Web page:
Can laparoscopy for colon resection reduce the need for discharge to skilled care facility?
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- Shaligram, A., Smith, L., Pallati, P. et al. Surg Endosc (2013) 27: 4038. doi:10.1007/s00464-013-3052-y
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A significant proportion of patients, especially the elderly undergoing colon resections, are likely to be discharged to a skilled care facility. This study aims to examine whether the technique of colectomy, open versus laparoscopic, contributed to their discharge to a skilled care facility.
This was a retrospective analysis using discharge data from the Nationwide Inpatient Sample (NIS), Healthcare Cost and Utilization Project, Agency for Healthcare Research and Quality. Adult patients who underwent colectomy in 2009 were evaluated. SAS and SUDAAN software were used to provide weighted estimates and to account for the complex sampling design of the NIS. We compared routine discharge to nonroutine discharge, defined as transfer to short-term hospital, skilled nursing facility, intermediate care, home health, or another type of facility.
A weighted total of 221,294 adult patients underwent colectomy in 2009 and had the primary outcome of discharge available. Of these colon resections, 70,361 (32 %) were performed laparoscopically and 150,933 (68 %) by open technique. A total of 139,047 (62.8 %) patients had routine discharge and 73,572 (33.3 %) nonroutine. A total of 8,445 (3.8 %) patients died while in the hospital, and 229 (0.1 %) left against medical advice and were excluded from further analysis. On univariate analysis, age ≥65 years, female gender, Black/Hispanic race, open technique (compared to laparoscopic), Medicare/Medicaid insurance status, comorbidity index of ≥1, and malignant primary diagnosis predicted nonroutine discharge. A multivariate logistic model was then used to predict nonroutine discharge in these patients using variables significant in the univariate analysis at the α = 0.05 significance level. In the multivariate analysis, open compared to laparoscopic technique was independently associated with increased likelihood of discharge to skilled care facilities (odds ratio 2.85, 95 % confidence interval 2.59–3.14).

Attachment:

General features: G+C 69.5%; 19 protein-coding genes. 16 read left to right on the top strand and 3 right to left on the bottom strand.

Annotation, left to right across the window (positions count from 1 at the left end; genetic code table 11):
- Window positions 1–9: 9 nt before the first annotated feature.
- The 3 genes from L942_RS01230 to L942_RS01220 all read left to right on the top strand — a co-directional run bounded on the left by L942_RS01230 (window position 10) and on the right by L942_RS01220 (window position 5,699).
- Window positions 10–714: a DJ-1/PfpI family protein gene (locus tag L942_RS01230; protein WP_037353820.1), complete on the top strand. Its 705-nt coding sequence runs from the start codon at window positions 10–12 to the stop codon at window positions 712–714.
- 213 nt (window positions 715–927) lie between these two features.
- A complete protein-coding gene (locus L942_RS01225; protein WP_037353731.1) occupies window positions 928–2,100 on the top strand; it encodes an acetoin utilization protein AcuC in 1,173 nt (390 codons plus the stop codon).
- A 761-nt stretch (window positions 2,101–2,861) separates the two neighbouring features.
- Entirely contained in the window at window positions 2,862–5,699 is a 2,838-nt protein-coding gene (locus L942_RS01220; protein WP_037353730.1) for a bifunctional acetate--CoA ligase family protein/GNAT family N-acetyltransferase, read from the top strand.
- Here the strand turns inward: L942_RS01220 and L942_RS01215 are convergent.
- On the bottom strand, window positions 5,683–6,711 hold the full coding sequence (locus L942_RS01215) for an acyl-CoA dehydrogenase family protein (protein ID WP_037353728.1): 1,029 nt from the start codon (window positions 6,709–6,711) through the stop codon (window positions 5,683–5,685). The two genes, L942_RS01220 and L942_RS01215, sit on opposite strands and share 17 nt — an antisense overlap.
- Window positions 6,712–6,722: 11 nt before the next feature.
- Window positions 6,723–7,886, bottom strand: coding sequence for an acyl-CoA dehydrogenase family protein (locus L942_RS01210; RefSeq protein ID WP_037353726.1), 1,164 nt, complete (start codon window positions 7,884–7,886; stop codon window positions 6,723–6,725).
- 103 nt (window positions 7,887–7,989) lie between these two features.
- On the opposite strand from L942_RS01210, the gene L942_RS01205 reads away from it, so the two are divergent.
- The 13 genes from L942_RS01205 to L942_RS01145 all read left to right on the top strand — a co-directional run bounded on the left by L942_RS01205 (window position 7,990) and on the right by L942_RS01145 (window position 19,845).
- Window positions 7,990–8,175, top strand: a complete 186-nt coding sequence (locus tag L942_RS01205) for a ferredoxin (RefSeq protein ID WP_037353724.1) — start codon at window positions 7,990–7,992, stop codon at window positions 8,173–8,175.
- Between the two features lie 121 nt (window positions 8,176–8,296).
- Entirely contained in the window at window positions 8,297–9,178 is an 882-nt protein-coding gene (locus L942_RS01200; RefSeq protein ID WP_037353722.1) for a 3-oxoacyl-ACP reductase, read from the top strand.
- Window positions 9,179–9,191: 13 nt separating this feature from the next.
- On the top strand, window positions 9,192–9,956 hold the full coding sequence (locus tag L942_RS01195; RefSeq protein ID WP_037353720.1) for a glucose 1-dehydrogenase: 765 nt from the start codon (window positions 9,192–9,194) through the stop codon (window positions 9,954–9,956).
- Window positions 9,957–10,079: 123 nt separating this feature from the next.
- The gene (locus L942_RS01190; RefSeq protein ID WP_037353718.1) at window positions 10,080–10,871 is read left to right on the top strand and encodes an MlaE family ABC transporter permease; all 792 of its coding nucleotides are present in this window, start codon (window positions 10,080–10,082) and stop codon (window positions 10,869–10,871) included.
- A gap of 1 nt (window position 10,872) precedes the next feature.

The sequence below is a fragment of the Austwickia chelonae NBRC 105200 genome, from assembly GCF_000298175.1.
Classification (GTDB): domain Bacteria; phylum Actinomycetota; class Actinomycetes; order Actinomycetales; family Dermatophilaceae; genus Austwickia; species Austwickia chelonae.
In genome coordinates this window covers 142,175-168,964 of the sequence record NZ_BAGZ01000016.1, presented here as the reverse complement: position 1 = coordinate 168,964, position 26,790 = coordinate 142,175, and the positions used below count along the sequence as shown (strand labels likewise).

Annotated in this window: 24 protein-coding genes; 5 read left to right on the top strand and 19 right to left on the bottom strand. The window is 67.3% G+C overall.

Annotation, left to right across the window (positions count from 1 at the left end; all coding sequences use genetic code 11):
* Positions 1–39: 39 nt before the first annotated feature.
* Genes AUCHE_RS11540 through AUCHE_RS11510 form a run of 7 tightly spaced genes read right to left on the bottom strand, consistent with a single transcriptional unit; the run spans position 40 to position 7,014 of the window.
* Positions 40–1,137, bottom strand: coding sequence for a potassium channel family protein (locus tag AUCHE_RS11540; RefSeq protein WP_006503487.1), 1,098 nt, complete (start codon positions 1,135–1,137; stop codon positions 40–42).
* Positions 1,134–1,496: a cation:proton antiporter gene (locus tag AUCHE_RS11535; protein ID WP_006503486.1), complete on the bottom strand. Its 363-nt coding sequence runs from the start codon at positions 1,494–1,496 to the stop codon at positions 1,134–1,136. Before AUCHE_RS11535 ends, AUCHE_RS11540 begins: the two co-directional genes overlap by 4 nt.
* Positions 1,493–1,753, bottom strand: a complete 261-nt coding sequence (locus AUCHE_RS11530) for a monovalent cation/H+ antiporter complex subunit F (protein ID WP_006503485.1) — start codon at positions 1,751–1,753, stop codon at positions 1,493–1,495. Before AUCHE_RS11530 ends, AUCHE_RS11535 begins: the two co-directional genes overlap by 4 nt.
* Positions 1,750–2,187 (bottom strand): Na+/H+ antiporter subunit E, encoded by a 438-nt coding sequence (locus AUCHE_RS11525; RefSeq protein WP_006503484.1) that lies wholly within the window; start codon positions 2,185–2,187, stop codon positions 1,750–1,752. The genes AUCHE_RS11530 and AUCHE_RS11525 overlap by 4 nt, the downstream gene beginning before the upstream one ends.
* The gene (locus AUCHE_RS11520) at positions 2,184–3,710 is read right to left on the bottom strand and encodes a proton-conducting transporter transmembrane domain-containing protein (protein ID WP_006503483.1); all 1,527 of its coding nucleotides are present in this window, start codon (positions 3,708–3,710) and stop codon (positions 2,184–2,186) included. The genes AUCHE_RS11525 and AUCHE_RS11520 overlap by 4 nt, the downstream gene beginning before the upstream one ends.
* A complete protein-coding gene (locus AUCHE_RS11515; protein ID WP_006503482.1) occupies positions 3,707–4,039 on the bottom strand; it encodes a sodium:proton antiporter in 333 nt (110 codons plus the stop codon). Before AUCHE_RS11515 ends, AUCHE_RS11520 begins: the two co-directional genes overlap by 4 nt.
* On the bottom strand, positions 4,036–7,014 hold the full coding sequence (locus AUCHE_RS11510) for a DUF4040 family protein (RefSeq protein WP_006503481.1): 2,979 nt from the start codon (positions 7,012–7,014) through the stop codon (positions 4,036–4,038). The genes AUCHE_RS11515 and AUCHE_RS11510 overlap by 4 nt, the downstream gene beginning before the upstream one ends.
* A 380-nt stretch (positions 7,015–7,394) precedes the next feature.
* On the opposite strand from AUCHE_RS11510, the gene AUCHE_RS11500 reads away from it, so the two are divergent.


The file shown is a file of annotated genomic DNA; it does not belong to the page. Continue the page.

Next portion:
In addition to the expected factors like advancing age, female gender, and increasing comorbidity index, open compared to laparoscopic technique for colectomy is associated with an increased likelihood of discharge to skilled care facilities. When feasible, the laparoscopic technique should be considered as an option, especially in the elderly patients who require colon resection, because it may reduce their likelihood of discharge to a skilled care facility.